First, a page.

Double-amputee sprinter Oscar Pistorius has vowed to keep fighting for a chance to compete in this year's Olympics in Beijing despite being banned. But athletics fan Ollie Richter says he supports the the controversial decision of the sports chiefs.
Defiant Pistorius has pledged to appeal against a ban issued by the international athletics' ruling body the IAAF, which prevents him from competing in this years Olympics in Beijing. The IAAF have said that his prosthetic racing blades give him an advantage over able-bodied opponents and contravene rules on technical aids. A scientific study revealed that Pistorius, nicknamed "Blade Runner", used 25 per cent less energy than able-bodied runners to run at the same speed.Personally I don't see anything wrong with this decision, and don't see why he should be allowed to compete.
Athletics remains the purest form of sport on our planet, the ultimate test of man and his capabilities. The introduction of any form of chemical or technical aid diminishes this pureness. If there is any doubt at all that Pistorius gains an advantage, then you simply can't allow him to compete - and the fact is, there will never be any 100 per cent positive method of knowing one way or the other, however many complaints you submit and tests you carry out.
Take the vast amount of banned substances - many won't alter a specific athlete's performance in their chosen field, but the rules quite simply are rules; any irregularity and you're out. If you're not allowed to introduce a substance into your body that potentially gives you an advantage, why should you be allowed to have bionic legs? The argument that the difference here is that Pistorius was born with the need for his fibreglass legs to be able to walk, rather than an athlete simply choosing to take drugs for performance reasons holds no water. If an athlete was born with a condition meaning the natural level of nandrolone present in their body was higher than the allowed amount — they simply wouldn't be allowed to enter.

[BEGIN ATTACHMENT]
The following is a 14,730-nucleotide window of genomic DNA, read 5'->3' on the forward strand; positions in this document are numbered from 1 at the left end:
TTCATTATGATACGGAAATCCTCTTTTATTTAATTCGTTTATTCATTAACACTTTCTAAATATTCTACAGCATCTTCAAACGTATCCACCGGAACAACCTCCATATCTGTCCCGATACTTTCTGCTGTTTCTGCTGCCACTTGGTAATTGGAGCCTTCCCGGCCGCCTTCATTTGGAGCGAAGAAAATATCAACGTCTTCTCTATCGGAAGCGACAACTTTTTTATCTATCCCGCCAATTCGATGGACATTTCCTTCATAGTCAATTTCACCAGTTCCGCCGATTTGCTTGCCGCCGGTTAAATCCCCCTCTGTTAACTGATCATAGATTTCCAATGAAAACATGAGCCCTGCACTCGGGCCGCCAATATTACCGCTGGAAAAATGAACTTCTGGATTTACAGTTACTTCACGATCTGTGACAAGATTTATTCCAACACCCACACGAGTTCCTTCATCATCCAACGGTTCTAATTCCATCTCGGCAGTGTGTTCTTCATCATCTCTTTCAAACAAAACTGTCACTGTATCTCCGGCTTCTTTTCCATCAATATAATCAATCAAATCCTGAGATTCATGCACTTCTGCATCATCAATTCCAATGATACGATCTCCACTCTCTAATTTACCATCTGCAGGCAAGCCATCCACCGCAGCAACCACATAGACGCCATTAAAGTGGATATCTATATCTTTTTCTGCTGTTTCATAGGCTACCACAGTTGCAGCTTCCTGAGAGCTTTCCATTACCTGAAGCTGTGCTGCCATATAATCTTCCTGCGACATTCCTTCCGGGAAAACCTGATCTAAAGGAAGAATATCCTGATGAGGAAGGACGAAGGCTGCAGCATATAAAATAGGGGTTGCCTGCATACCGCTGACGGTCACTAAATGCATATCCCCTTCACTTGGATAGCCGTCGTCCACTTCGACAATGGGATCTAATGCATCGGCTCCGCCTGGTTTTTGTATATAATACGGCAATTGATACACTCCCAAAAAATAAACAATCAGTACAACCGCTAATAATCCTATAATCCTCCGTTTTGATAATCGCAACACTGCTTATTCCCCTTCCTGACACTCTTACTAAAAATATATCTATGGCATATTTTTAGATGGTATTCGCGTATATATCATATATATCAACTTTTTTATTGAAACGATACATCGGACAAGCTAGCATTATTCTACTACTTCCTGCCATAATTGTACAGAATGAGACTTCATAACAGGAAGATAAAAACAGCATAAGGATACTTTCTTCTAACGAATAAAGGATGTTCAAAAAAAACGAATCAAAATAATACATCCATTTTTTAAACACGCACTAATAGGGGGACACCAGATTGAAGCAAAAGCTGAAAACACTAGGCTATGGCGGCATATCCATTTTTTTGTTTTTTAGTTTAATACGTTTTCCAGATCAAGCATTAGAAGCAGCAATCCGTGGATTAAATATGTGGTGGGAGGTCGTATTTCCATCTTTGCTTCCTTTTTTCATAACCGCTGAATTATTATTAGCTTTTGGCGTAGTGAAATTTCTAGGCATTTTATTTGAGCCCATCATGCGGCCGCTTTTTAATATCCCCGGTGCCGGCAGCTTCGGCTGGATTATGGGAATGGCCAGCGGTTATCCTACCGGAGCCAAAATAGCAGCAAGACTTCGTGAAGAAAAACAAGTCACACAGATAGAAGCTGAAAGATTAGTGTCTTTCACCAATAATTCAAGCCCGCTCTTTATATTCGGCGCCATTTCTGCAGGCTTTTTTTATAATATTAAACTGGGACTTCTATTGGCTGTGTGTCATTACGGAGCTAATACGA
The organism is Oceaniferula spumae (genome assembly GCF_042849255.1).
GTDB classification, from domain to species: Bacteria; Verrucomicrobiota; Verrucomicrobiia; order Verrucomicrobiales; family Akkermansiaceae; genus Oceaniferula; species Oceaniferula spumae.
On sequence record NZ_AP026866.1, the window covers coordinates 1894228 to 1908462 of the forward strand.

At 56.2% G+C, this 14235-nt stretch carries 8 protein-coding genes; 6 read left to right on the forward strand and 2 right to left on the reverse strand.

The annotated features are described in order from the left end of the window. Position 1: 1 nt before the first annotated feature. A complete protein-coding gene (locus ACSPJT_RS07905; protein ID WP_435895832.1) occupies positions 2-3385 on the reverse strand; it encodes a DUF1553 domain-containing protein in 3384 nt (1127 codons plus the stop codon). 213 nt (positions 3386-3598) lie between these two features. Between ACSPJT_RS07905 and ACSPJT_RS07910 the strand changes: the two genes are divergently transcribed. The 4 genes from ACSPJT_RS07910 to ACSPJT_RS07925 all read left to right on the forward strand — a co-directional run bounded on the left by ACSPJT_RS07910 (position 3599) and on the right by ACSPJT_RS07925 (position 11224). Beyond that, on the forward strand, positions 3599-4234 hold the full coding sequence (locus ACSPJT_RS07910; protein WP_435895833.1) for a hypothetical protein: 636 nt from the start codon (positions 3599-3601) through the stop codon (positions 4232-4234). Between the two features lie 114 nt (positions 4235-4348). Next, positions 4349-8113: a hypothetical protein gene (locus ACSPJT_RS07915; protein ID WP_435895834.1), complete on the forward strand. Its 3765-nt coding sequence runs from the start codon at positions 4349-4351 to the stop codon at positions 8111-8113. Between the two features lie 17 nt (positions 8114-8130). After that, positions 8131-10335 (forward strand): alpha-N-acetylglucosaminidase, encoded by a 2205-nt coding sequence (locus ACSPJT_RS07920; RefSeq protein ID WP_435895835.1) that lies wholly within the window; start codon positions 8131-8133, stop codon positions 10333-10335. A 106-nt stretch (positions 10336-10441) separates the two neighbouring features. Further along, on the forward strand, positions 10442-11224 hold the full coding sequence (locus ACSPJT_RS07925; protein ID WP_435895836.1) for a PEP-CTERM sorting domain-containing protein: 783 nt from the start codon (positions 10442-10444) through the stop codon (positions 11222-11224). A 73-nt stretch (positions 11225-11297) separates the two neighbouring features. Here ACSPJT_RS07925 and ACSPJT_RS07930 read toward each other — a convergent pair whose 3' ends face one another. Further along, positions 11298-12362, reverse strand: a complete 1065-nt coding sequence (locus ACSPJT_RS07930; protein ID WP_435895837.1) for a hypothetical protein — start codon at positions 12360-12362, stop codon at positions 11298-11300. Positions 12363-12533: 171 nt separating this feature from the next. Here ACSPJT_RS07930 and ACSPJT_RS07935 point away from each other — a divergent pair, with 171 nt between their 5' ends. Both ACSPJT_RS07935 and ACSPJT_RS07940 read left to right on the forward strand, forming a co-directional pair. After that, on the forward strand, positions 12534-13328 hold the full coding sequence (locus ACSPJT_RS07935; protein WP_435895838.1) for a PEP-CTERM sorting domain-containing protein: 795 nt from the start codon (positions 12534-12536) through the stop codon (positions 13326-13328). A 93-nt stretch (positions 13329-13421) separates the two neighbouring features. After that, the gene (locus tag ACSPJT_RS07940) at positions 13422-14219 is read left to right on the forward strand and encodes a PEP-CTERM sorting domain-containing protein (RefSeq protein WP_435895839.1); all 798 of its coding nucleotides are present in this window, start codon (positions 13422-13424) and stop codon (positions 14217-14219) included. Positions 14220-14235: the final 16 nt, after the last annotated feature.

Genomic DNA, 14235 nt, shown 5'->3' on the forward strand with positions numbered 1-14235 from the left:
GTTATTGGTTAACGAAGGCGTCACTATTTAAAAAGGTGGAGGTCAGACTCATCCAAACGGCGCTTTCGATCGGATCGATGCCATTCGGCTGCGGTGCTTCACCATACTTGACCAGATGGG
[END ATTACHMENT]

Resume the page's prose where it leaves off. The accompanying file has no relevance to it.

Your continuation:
I also take issue with Marc Wadsworth's quote: "I don't know why the stuffed suits at the IAAF won't let Pistorius run. Despite being a really brave competitor, his track times are no big threat to able bodied sprinters battling for Olympic medals." The implication here sounds very much like "oh go on let him run, he'll come last anyway — if he was going to wipe the floor with the able-bodied athletes, then it might be different". To include him 'safe in the knowledge' that he won't go on and actually win anything would be an unbelievably patronising act. His likely placing at race meetings has got absolutely nothing to do with this discussion - if you let him in, you let him in 8th place or 1st regardless.
What if Pistorius was allowed in - where would it lead? The Paralympic Games are a great and prestigious event in their own right, and a move such as this would create waves far beyond one individual and his career. Take Pistorius' quote: "I feel that it is my responsibility, on behalf of myself and all other disabled athletes, to stand firmly and not allow one organization to inhibit our ability to compete using the very tools without which we simply cannot walk, let alone run". Ok then, so why couldn't a wheelchair athlete now claim right to enter a sprint race, or a shot-putter with a bionic arm now be allowed in, and so on and so on. The Paralympics are there for a reason, and this would not only devalue and question the integrity of the able-bodied Olympics, but hugely devalue the Paralympics itself, simply degrading it to some sort of "B Olympics" for those not good enough to enter the 'real' thing.
What if down the line an athlete was to 'accidentally' lose part of their foot, in exactly the position suitable for a spring loaded heel to be put in place? This may sound extreme, and it is (many would say ludicrous), but it's food for thought. With millions of pounds in prize money and sponsorship deals up for grabs, athletes already pump themselves full of illegal and often dangerous substances in pursuit of glory, who's to say instances to this extremity in physical abuse wouldn't eventually occur?
Is it discrimination? Yes, yes it is — and it's perfectly justified.
Also, on a somewhat lighter note, naming his artificial limbs 'Cheetahs' perhaps wasn't the brightest idea...